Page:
He may well be against marriage equality for LGBT persons, but Pope Benedict XVI wasn't as vitriolic as he was recently made to seem.
In a speech given Monday to the diplomatic corp at the Vatican, the pope said
It thus represents a task of primary importance in this difficult and demanding time. In addition to a clear goal, that of leading young people to a full knowledge of reality and thus of truth, education needs settings. Among these, pride of place goes to the family, based on the marriage of a man and a woman. This is not a simple social convention, but rather the fundamental cell of every society. Consequently, policies which undermine the family threaten human dignity and the future of humanity itself.
This was all he said about marriage in all of the speech's 2700+ words. He spent the rest of the time pontif(f)icating other matters. Yet Reuters managed to wring the following headline out of it:
Gay marriage a threat to humanity's future: Pope
...leading us to wonder which precise acrobatics are required to make such leaps in logic.
(News organ Catholic Online made a similar jump, but in the world of being held to account, Reuters would be the larger plum.)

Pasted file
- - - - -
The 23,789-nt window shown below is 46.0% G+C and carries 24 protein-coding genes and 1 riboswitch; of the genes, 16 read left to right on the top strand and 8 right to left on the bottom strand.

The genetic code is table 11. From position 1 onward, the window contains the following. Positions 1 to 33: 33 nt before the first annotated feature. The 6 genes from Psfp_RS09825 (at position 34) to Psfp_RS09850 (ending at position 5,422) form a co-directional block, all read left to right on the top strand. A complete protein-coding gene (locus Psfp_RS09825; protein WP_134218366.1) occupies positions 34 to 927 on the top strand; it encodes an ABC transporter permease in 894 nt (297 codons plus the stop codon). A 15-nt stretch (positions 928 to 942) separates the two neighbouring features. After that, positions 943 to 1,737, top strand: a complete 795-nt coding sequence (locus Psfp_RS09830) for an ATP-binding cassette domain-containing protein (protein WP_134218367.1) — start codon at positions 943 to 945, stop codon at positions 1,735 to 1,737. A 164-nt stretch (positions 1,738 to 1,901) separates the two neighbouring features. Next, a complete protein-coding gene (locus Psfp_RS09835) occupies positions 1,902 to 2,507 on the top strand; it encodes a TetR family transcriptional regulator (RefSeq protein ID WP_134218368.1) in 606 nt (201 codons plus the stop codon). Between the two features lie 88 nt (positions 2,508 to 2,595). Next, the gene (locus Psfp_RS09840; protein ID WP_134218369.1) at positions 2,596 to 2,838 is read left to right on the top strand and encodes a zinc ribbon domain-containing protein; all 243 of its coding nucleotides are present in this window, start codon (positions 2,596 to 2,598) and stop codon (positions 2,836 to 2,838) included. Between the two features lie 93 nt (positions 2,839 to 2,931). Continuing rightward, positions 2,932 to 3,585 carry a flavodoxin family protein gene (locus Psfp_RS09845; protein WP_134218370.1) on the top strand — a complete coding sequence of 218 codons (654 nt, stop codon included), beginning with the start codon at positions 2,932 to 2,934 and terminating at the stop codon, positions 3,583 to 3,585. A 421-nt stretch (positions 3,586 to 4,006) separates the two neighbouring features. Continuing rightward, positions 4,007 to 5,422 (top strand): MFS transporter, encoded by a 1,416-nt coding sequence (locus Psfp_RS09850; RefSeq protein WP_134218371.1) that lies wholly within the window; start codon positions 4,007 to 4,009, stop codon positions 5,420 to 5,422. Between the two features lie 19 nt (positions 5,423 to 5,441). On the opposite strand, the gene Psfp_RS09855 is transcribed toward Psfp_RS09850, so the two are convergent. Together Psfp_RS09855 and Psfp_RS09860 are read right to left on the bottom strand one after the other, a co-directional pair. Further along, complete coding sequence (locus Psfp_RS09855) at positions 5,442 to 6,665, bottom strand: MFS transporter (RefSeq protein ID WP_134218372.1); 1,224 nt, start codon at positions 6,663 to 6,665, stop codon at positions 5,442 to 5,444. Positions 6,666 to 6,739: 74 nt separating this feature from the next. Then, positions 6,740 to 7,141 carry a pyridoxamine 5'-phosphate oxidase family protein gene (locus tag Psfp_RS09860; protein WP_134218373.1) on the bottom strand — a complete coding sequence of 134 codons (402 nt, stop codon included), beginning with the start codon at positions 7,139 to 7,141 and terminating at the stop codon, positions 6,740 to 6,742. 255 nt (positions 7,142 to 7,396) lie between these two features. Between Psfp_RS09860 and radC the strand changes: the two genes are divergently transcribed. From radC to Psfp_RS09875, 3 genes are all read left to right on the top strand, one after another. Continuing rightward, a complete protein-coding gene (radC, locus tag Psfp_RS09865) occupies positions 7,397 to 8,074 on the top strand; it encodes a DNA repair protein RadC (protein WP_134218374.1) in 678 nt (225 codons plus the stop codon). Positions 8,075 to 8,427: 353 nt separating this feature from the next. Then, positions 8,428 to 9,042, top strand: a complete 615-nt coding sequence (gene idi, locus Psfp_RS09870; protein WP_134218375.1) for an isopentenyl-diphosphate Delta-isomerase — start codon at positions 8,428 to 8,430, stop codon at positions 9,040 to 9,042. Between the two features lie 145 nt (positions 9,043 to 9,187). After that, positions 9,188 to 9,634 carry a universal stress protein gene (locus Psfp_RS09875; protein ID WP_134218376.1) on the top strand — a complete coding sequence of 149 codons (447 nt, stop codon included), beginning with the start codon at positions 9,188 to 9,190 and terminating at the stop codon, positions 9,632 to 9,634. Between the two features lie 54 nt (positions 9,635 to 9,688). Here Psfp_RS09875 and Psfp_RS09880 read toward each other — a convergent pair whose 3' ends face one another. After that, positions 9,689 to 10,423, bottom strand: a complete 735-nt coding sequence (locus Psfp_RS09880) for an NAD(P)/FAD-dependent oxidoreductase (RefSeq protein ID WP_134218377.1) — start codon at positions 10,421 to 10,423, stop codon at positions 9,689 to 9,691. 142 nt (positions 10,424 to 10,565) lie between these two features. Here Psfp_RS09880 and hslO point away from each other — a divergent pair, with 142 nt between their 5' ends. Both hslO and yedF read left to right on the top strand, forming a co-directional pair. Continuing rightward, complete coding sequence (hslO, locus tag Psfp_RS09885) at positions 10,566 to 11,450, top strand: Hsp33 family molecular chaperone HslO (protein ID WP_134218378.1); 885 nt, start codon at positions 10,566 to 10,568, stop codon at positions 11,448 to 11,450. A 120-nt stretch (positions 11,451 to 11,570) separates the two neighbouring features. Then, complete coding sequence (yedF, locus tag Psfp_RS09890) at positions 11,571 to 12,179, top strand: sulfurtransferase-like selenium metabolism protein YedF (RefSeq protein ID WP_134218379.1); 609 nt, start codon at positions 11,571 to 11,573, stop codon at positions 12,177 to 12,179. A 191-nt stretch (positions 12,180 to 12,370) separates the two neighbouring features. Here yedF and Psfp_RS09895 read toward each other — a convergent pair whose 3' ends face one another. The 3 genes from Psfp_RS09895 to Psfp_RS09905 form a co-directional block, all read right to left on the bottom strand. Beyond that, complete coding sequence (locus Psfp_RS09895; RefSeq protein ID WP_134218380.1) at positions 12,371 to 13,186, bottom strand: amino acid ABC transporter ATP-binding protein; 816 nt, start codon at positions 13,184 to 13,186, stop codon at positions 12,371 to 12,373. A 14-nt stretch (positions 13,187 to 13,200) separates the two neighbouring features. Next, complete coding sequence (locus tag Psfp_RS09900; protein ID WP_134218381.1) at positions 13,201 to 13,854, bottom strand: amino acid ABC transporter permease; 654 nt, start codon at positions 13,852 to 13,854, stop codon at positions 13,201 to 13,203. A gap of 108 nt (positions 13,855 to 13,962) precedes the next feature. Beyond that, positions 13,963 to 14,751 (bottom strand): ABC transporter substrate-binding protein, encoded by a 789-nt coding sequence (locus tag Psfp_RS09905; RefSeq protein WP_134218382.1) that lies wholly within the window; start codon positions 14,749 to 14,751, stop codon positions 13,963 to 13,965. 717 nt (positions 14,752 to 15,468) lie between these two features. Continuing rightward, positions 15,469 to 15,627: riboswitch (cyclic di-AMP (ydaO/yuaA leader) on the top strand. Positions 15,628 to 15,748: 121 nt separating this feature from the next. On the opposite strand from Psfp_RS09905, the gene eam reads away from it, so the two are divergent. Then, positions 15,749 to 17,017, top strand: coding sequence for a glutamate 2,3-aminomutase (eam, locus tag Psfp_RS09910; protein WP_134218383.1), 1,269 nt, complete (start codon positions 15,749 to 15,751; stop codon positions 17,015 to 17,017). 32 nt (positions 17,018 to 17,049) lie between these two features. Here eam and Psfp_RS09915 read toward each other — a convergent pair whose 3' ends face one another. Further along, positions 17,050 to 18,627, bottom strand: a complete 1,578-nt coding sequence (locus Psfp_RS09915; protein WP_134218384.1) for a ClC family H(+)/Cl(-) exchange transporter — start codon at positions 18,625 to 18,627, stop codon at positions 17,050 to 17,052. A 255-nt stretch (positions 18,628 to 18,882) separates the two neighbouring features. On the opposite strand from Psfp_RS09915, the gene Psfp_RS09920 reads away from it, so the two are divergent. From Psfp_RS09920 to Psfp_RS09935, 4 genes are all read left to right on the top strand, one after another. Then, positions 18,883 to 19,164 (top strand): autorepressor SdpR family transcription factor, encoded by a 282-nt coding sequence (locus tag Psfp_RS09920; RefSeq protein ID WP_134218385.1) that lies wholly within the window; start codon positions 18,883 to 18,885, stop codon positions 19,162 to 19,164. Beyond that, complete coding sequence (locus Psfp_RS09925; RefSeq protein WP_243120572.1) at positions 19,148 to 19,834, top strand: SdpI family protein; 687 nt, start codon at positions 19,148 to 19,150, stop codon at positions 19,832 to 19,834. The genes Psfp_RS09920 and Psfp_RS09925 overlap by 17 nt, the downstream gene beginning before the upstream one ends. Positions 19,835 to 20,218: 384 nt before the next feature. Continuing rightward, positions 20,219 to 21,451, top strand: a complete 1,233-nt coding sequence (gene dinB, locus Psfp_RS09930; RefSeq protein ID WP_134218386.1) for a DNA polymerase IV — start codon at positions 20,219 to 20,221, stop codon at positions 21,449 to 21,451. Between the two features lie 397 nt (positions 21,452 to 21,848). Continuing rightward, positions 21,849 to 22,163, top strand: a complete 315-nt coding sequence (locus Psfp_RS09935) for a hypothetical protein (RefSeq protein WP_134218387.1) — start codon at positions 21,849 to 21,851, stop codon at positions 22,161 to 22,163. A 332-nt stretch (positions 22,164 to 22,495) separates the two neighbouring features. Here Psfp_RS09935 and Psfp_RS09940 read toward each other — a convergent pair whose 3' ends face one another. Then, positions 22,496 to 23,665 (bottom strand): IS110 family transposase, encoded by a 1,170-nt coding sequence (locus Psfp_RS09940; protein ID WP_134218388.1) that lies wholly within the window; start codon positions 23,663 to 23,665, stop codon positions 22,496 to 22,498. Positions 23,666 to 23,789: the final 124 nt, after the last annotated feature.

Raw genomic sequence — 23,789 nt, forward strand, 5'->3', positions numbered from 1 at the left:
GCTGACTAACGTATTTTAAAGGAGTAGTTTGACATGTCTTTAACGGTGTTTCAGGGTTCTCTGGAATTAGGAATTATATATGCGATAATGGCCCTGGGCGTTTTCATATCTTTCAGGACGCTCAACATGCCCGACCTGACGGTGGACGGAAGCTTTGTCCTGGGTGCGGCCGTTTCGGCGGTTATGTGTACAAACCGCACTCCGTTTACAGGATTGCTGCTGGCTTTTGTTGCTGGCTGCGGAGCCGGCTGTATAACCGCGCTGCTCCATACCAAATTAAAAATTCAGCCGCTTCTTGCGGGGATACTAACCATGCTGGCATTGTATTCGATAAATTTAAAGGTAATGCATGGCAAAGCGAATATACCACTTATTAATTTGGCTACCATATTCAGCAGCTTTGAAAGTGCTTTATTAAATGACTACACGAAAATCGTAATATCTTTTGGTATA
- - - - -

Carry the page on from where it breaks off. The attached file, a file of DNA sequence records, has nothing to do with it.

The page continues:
So if he made such “strong” comments against same-sex marriage, why don’t any of the quotes mention same-sex marriage? Isn’t that odd? It is certainly true that he reiterated the words of Jesus from the Gospel of Matthew: marriage, between one and one woman, is important. But I’m pretty sure it’s not news that Pope Benedict XVI agrees with Jesus that marriage is the joining of one man and one woman. Or, at least, it shouldn’t be news for a Vatican reporter. The rest of the article goes somewhat non-sequitur, talking about Archbishop Timothy Dolan and his support of Catholic teaching on marriage.
From Andrew Brown:
Nor was it the main or the most important part of his retrospective. What he said was the most important event of last year was the global economic and financial crisis. So far as I know, he is the most significant European political figure to be saying things such as: "The crisis can and must be an incentive to reflect on human existence and on the importance of its ethical dimension, even before we consider the mechanisms governing economic life: not only in an effort to stem private losses or to shore up national economies, but to give ourselves new rules which ensure that all can lead a dignified life and develop their abilities for the benefit of the community as a whole."
Not that homophobia isn't alive and well, El Pais reports.
The Spanish Catholic Church is also concerned about homosexuality. During his Boxing Day sermon, the Bishop of Córdoba, Demetrio Fernández, said there was a conspiracy by the United Nations. "The Minister for Family of the Papal Government, Cardinal Antonelli, told me a few days ago in Zaragoza that UNESCO has a program for the next 20 years to make half the world population homosexual. To do this they have distinct programs, and will continue to implant the ideology that is already present in our schools."